So, here’s your dilemma:
The successful food company you work for has just celebrated a milestone in its already lengthy tenure as the nation’s premiere supplier of boil-in-the-box noodle snacks. You sell an ENORMOUS number of units of noodles every day, and it may just be time to give something back to the public. So… what would be the best gesture you could make to a supportive public? Why! You’ll commission a 7 part anime OVA series, naturally!
This is the turn of events, circa 2006, that leads us to ‘Freedom’, a short series produced by Sunrise in conjunction with the Nissin Food Corp as part of a larger promotional project for the company.
Now, the more cynical among you could be forgiven for rolling your eyes, wondering how good this could possibly be and wandering away elsewhere in Cyberspace to look at something more interesting. But wait, stick around – really – because the end product is actually a thing of surprising quality.
Indeed, just look at the names attached. We’ve got a series arc partly handled by Dai Sato, whose name has become synonymous with quality (in my mind at least) as well as character and mechanical designs by ‘Mr. Akira’ himself, Katsuhiro Otomo. Quite a coup!
The story itself is, given the somewhat off-the-wall origins of the project, pleasingly heavyweight fare. It concerns Takeru, an adolescent boy living on the moon. He and his friends are a part of what appears to be the remainder of humanity after a catastrophic disaster on Earth. Believing their homeworld to be bereft of life, the citizens of the moon colony lead meticulously controlled lives, knowing nothing different. Until, that is, Takeru finds the contents of a rocket from Earth – a proverbial message in a bottle which suggests that Mother Earth is not as dead as the government of the colony might have everybody believe. Thus, Takeru and his friends set out to find out for themselves exactly what’s going on.
Aesthetically, the show promises much off the bat with a truly eye-popping intro sequence – one of the most memorable I’ve ever seen, in fact – coupled with a stunning intro theme, ‘This Is Love’, by Utada Hikaru – a tune that will certainly stick in your mind.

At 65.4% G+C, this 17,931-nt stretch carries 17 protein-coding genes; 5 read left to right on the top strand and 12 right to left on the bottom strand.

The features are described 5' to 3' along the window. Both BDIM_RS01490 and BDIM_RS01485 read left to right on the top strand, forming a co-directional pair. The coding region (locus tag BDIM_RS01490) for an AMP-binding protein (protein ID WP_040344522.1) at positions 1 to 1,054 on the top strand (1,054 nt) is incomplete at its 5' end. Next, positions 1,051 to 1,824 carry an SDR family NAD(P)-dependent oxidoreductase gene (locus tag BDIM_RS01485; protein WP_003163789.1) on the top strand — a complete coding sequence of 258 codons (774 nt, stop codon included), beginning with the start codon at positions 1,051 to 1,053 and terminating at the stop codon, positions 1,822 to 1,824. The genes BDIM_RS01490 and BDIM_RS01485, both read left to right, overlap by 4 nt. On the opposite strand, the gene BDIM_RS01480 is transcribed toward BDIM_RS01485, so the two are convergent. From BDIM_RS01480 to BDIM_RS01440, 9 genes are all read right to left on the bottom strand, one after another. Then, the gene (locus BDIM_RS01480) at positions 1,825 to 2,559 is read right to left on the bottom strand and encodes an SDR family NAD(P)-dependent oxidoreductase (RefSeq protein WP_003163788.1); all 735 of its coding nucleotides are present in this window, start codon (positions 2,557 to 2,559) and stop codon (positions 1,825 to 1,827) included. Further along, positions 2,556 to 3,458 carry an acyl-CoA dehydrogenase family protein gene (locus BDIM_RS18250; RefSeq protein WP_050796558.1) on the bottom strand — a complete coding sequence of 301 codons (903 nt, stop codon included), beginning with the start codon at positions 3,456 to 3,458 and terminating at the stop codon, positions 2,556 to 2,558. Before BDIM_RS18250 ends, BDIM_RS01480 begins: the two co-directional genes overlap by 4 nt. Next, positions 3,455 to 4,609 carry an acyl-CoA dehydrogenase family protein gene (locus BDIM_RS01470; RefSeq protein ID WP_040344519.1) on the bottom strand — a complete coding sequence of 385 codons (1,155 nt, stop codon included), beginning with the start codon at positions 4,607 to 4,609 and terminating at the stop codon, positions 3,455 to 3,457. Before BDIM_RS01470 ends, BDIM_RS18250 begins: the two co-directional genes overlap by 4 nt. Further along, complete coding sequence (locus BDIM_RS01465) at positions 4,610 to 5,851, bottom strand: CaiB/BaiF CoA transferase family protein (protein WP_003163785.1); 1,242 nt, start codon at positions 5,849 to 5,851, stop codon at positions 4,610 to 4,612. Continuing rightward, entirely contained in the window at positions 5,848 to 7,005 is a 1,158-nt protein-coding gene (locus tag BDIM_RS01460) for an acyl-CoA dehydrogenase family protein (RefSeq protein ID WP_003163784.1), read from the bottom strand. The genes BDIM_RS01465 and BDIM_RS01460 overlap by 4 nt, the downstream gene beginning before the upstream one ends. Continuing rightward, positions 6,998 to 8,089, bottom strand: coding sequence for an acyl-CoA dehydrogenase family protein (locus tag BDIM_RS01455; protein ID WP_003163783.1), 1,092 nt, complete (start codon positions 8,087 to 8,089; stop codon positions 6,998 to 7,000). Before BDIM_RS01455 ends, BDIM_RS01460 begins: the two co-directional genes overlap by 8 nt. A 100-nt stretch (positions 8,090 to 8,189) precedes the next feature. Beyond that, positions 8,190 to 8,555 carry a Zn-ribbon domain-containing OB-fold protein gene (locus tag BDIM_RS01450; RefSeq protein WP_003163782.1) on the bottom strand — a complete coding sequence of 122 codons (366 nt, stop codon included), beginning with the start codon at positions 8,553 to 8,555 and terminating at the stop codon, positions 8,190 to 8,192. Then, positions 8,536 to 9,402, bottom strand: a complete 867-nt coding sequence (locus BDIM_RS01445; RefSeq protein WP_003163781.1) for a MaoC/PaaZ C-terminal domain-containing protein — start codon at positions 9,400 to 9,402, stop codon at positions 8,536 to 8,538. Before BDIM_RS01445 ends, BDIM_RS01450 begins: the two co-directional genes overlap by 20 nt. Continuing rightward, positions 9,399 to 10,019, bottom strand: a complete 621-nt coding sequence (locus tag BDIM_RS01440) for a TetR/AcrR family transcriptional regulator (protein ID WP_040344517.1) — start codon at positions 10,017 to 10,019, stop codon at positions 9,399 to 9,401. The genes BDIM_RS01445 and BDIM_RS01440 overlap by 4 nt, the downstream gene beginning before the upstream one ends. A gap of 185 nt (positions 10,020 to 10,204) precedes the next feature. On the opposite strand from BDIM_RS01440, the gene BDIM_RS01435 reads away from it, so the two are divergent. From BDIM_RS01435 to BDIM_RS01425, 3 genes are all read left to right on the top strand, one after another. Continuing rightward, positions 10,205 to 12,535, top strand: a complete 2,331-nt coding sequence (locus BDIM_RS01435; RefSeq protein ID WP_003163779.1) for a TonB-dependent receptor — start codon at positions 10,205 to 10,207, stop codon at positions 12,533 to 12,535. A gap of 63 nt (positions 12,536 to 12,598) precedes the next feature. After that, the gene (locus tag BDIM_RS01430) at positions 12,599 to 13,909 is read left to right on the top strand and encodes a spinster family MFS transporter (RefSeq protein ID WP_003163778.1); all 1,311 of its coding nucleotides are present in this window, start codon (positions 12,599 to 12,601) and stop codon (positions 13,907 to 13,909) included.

However, the show’s rather unique visual style doesn’t quite work once we get past those gorgeous opening sequences. While the extensive CG is used in an interesting way, trying to ape the appearance of regular animation cels, there’s a certain off-ness to it that prevents it from being truly convincing. There are moments where some wonderful expression is captured, making it feel markedly different to cel animation, true. But this is spoilt by a distinct air of stiffness and artificiality that pervades the entire show. There’s also some noticeable pixellation and judder during panning shots, which is a real disappointment.
Also, it should be noted that the show contains possibly THE most overt product placement I’ve ever seen in anime. Remember, this show was commissioned by the Nissin Food Corp, and they are NOT letting anyone forget about it. Just check out how often – and where – those cup noodles crop up!
BUT – these bugbears can be forgiven, because they don’t detract too badly from the show’s greatest strength – which is, happily, a really strong storyline. We’re literally taken from the moon to Earth and back as we follow the fortunes of Takeru and his friends, and the overall story concept, which deals with the time-honoured science fiction conceit of mankind presuming to know how best he should govern himself and failing, is undeniably strong.
Admittedly, there are a few wonky moments. You’ll have to crank up the ol’ suspension of disbelief at times. At one point, we’re asked to accept that a couple of disaffected teens know intuitively how to pilot a space rocket, and later on, one of Takeru’s loyal friends metamorphoses much too conveniently into an intractable idiot. But, thank goodness, the momentum of the story is mostly enough to overcome these issues. Provided you’re happy to just go with it, that is.
The short OVA series format serves the story remarkably well, and tight planning by Sato and Katsuhiko Chiba means we get a story that’s coherent and perfectly paced. It’s maybe not quite compelling enough for it to qualify as a classic, but it’s certainly a great deal of fun.
With just the right blend of humour, drama and action – and even a nod to my favourite rock band – Freedom comes highly recommended.
Just remember to bring your cup noodles. Schlurrp!